Aging skin is one of the more distressing facts of life. At some point, that smooth, supple surface becomes dry, wrinkled, and saggy. Many outside factors affect the natural aging process. However, three physiological elements women have in abundance during their youth steadily decline over the years – also contributing to aging skin.
Collagen, elastin, and hyaluronic acid (HA) all contribute to supple, healthy, and smooth skin, but as women age, natural and environmental factors cause skin cells to gradually lose the ability to produce these important elements. All three layers of the skin – the epidermis, dermis, and subcutaneous layers – are affected by the slow decline in these proteins. As a result, the skin begins to thin and become more fragile.
Let’s look at what causes visible signs of aging and what you can do to help protect and improve your skin.
Causes of Visible Signs of Aging
There are dual factors in facial aging – internal (age-related) and external (environmental).
Internal factors are caused by genetics, the decline of cellular structures and processes, and hormonal changes. These factors lead to wrinkles, fine lines, drooping eyelids, hollowed cheeks, jowls, and dry skin. The natural production of collagen, elastin, and hyaluronic acid is reduced as women age.
External factors include environmental elements that affect the natural aging process, such as sun damage, pollution, smoking, diet, and gravity. Visible effects of these factors include wrinkles, rough skin, blemishes, and pigmentation changes.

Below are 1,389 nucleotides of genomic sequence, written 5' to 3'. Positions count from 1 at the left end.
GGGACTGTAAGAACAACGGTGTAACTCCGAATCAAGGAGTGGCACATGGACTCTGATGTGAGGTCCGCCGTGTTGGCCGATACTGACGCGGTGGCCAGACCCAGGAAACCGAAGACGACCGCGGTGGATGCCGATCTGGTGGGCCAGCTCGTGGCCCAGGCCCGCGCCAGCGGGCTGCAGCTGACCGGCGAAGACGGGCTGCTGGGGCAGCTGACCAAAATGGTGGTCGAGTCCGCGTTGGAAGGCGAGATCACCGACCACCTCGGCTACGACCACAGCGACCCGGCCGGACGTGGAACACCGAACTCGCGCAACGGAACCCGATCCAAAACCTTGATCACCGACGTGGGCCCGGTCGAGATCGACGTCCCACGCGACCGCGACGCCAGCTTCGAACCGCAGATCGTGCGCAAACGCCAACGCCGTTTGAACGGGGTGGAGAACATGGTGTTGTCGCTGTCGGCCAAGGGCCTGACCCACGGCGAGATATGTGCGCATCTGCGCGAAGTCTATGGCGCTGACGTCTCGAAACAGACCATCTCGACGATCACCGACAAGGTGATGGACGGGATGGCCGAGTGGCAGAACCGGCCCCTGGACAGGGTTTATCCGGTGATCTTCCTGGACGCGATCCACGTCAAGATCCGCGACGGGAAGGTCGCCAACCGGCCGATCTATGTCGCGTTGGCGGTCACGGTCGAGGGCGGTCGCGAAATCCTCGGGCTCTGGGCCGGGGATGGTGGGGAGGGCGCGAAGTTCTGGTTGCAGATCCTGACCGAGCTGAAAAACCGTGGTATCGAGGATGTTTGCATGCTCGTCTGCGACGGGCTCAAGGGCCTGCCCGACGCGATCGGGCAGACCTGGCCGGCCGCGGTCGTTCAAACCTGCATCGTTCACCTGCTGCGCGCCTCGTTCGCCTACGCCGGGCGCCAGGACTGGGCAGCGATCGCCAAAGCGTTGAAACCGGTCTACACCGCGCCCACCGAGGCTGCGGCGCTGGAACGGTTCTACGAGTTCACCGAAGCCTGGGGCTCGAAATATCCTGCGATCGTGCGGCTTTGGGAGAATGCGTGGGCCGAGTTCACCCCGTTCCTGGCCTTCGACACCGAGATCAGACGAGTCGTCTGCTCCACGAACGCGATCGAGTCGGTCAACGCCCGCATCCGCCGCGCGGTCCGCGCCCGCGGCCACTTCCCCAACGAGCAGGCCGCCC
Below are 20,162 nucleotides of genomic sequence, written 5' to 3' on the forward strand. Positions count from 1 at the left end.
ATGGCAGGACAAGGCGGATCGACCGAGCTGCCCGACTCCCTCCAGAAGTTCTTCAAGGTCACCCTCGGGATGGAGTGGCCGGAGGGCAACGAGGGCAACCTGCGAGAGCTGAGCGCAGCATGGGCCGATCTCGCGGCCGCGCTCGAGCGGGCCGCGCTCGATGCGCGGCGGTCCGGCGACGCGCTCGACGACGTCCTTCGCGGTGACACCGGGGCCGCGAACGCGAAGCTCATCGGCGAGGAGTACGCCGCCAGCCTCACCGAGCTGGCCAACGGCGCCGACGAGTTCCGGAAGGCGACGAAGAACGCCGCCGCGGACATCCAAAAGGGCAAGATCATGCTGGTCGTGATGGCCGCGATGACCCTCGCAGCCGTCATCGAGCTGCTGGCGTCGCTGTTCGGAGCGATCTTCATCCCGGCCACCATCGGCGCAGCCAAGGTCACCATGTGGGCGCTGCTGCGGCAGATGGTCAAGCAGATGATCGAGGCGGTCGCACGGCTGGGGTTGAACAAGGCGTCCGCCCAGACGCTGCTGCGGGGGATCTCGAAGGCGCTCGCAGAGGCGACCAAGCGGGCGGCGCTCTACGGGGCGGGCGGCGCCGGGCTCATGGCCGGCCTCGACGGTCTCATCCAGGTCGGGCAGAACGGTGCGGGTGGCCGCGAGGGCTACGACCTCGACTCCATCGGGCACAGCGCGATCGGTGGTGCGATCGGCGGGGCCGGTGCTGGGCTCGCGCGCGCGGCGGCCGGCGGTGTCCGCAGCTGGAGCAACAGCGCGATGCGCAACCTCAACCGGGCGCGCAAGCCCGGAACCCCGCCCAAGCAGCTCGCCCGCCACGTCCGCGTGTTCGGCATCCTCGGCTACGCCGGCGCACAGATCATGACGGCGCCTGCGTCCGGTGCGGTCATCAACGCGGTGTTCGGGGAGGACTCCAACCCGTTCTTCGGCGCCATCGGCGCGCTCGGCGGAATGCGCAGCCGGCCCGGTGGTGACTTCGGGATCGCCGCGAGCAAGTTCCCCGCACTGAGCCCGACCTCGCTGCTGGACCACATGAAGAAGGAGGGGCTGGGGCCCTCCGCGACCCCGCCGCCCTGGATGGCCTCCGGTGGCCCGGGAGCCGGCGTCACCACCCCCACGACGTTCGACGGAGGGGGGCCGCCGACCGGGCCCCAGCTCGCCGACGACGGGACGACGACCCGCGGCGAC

Wrinkles and fine lines are initially caused by facial expressions, but starting as early as the age of 20, the body produces one percent less collagen in the dermis layer every year. Frown lines grow along the forehead and fine lines and wrinkles become visible on the rest of the face due to the steady decrease in collagen and elastin, both of which work together to keep the skin smooth, supple, and flexible. Elastin also provides the skin with the flexibility and elasticity necessary to regain form when stretched or compressed.
By the age of 40, these lines deepen, while eyes and cheeks appear hollower and jowls develop because about 50% of all the HA in the body is located in both the epidermal and subcutaneous skin layers. HA plays an enormous role in cell growth and renewal, as it helps retain water and lubricates the movable parts of the body. These actions keep the skin moisturized and hydrated.
Above 55 to 60, all the visible aging effects become even more pronounced.
Tips for Healthy Skin
The sun: mankind has had a very long love affair with it. In addition to bringing and sustaining life, exposure to the sun makes people feel and look good; it gives us the glow of health and vitality – for a short while.
Repeated, unprotected exposure to the sun’s rays actually causes most of the skin changes and damage usually attributed to aging. That warm radiance obtained from baking in the sun (or a tanning booth) actually accelerates the aging process because the ultraviolet (UV) light breaks down the elastin in the skin, causing it to sag and develop fine to coarse wrinkles.